Photographs by Arindam Thokder
Photographs by Arindam Thokder

Photo essay | Picturing Ambedkar

Four years ago, an amateur photographer began capturing images of the Dalit leader

“On the 26th January 1950, we are going to enter into a life of contradictions. In politics we will have equality and in social and economic life we will have inequality…. We must remove this contradiction at the earliest possible moment…," said B.R. Ambedkar while presenting the Constitution before the constituent assembly. His words remain as pertinent today as they were almost seven decades ago.

“Incidents as recent as the Rohith Vemula case (a Hyderabad university Dalit student who committed suicide) and college students’ protests highlight how social inequality has affected our country. The caste system, as he (Ambedkar) always said, is indeed pernicious," says Arindam Thokder, a software engineer and an amateur photographer.

Four years ago, Thokder’s knowledge of the Dalit leader was limited to the information in his school textbooks—of him being the “principal architect of the Constitution", and independent India’s first law minister. It was during a conversation with his housekeeper in 2012 that Thokder learnt how luminous a guide Ambedkar still is for the Dalit and other marginalized communities. “She asked me if I would like to click pictures of the Ambedkar statue that had been mounted recently in their society. When I went there, I was surprised to see the way they revered the gold-coloured statue. He was god for them," says the Bengaluru-based photographer.

From that day on, Thokder started noticing the paintings and statues of Ambedkar that he came across. And that’s how the idea of creating a project that captures the significance of Ambedkar and his beliefs in people’s lives came into being.

“I started hunting for his pictures in Bengaluru, Tamil Nadu, Mumbai and Kolkata. On street walls, house walls, shops; Ambedkar was a symbol of identity for the Dalit people. They said it gave them more strength to fight inequality," says Thokder.

Thokder didn’t want just any image. “I wanted to capture different subjects as well as different moods. Sometimes, I had to wait for an hour to get the right shot. That’s why I could manage just 100 pictures in four years."

Take, for instance, the 2014 image of a cobbler’s shop in Mumbai. “I was photographing people working there and, a few minutes later, I had this frame in which one of the men had put his hands on Ambedkar’s painting in such a way that it looked like his hands," says Thokder.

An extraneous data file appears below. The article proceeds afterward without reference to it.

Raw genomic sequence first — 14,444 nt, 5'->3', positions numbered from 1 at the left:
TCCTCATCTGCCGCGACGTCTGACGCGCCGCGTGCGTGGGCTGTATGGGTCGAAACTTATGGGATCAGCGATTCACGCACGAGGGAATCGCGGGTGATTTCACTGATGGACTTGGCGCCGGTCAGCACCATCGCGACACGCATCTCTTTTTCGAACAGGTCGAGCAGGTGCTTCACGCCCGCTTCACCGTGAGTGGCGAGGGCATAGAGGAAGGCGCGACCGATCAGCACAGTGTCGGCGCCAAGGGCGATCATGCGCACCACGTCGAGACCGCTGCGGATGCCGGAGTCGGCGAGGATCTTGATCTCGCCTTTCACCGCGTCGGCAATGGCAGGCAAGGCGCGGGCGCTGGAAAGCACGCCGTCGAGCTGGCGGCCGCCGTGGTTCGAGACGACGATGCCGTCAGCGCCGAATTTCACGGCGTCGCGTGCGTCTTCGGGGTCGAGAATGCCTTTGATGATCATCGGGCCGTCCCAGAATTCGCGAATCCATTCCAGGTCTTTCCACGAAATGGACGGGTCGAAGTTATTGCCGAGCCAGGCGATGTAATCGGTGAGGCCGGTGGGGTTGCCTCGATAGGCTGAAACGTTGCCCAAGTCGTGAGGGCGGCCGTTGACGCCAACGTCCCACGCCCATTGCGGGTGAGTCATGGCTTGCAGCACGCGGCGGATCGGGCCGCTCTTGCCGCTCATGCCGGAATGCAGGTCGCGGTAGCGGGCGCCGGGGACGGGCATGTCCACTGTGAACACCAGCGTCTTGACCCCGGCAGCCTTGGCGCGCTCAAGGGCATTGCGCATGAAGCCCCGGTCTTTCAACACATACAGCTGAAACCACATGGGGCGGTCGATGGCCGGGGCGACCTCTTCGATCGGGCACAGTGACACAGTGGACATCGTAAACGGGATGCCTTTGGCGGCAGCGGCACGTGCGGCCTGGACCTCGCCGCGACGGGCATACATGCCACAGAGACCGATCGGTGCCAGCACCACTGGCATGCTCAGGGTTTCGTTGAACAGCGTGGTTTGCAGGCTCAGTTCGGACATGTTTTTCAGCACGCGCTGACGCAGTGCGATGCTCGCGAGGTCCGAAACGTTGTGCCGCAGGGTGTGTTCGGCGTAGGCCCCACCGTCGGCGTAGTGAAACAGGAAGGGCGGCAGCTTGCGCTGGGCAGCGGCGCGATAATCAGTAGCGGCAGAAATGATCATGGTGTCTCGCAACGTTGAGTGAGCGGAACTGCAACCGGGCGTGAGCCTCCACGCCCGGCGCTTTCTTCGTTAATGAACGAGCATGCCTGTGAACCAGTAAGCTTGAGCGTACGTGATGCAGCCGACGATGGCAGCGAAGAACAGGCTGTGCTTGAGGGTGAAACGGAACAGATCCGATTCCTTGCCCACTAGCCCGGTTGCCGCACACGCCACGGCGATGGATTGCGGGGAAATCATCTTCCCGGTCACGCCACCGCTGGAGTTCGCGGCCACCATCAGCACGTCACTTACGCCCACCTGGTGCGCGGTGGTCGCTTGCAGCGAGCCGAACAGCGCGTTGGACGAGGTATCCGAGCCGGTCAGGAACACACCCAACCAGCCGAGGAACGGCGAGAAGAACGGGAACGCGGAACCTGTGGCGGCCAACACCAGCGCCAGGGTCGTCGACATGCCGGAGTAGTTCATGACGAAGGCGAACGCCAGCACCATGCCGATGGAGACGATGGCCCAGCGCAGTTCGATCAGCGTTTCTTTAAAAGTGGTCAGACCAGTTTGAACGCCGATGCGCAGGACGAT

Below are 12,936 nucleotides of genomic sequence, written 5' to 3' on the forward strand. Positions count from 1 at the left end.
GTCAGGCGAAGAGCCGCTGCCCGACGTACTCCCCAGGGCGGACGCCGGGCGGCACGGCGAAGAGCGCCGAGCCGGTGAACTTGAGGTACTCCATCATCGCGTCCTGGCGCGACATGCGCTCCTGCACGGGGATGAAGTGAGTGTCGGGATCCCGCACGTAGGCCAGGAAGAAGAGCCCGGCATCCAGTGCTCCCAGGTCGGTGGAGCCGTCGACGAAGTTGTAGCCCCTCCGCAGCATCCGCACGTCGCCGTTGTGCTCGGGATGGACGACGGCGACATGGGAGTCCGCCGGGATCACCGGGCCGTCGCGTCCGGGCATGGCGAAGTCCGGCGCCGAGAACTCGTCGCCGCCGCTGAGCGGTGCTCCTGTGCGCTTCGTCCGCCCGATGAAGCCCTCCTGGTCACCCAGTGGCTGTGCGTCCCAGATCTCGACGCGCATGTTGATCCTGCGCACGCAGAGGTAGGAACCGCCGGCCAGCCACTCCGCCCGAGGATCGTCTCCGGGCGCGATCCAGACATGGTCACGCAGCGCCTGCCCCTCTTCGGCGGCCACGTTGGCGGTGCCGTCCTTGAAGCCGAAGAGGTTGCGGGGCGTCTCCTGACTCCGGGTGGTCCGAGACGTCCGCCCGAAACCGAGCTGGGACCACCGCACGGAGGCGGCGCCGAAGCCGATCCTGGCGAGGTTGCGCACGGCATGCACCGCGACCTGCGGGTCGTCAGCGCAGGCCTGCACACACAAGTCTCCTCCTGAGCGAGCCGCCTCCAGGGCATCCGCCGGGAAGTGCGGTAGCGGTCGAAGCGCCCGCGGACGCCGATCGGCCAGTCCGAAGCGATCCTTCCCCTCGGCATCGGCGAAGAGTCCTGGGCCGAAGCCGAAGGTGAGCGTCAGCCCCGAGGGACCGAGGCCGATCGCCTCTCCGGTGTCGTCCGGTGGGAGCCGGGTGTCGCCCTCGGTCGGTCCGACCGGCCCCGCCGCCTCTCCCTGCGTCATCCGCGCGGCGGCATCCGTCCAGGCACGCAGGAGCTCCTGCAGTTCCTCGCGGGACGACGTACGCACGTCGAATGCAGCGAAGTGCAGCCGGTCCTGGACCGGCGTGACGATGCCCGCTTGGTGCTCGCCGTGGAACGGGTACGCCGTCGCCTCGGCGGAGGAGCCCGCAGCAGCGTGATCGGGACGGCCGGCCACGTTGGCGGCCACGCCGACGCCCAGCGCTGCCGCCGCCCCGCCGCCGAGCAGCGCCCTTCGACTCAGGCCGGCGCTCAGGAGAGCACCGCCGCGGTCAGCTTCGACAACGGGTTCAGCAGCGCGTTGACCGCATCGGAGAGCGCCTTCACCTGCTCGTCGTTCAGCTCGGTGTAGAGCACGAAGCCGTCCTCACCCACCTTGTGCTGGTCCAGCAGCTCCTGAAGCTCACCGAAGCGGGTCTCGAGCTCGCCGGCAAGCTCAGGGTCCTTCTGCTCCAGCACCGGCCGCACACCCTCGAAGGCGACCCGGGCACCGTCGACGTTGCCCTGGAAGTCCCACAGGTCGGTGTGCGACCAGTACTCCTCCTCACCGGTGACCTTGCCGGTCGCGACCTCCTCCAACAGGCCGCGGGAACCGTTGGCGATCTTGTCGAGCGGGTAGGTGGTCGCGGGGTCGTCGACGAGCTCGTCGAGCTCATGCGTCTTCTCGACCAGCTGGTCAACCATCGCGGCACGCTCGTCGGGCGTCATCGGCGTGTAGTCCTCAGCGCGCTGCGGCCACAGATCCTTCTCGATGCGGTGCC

He started the informal project with the idea of marking Ambedkar’s 125th birth anniversary, coming up on 14 April. “But now I want to expand it to include other cities as well," he says. Thokder has also started reading up on Ambedkar. “He was so frustrated about the caste system in Hinduism that he later embraced Buddhism," says Thokder. “Dr Ambedkar always wanted Dalits and other suppressed castes to strive against bias. He even fought for the rights of women and children."

S. Anand, co-founder of Navayana, a publishing house whose books focus on the issue of caste, believes it is tragic that non-Dalits “have taken such a long time to see Ambedkar as someone who battled for their rights as well".

“Well before independence, working as a labour member of the viceroy’s executive council (1942-46), he was instrumental in overseeing laws such as the Women Labour Welfare Fund, Women and Child Labour Protection Act.... It was Ambedkar who argued for the right to divorce and right to property for all women," he says. Anand hopes that one day the country will realize Ambedkar’s vision of an egalitarian India.

Thokder agrees. “He was never in favour of reservations, as many think; he had reluctantly agreed to the idea of reservation with a notion that the system would be scrapped within 10 years from the adoption of the Constitution. But that day is yet to come," he says.

A cobbler shop in Mumbai.
A cobbler shop in Mumbai.
A statue of B.R. Ambedkar in Bengaluru.
A statue of B.R. Ambedkar in Bengaluru.
Ambedkar’s face partially hidden by a banana tree at a market in north Kolkata.
Ambedkar’s face partially hidden by a banana tree at a market in north Kolkata.
In Mamallapuram, a beach town in Tamil Nadu, Ambedkar’s poster shares space with a film poster.
In Mamallapuram, a beach town in Tamil Nadu, Ambedkar’s poster shares space with a film poster.
In Kolar, a small town in Karnataka famous for its gold mines.
In Kolar, a small town in Karnataka famous for its gold mines.
At a shop in Bengaluru.
At a shop in Bengaluru.
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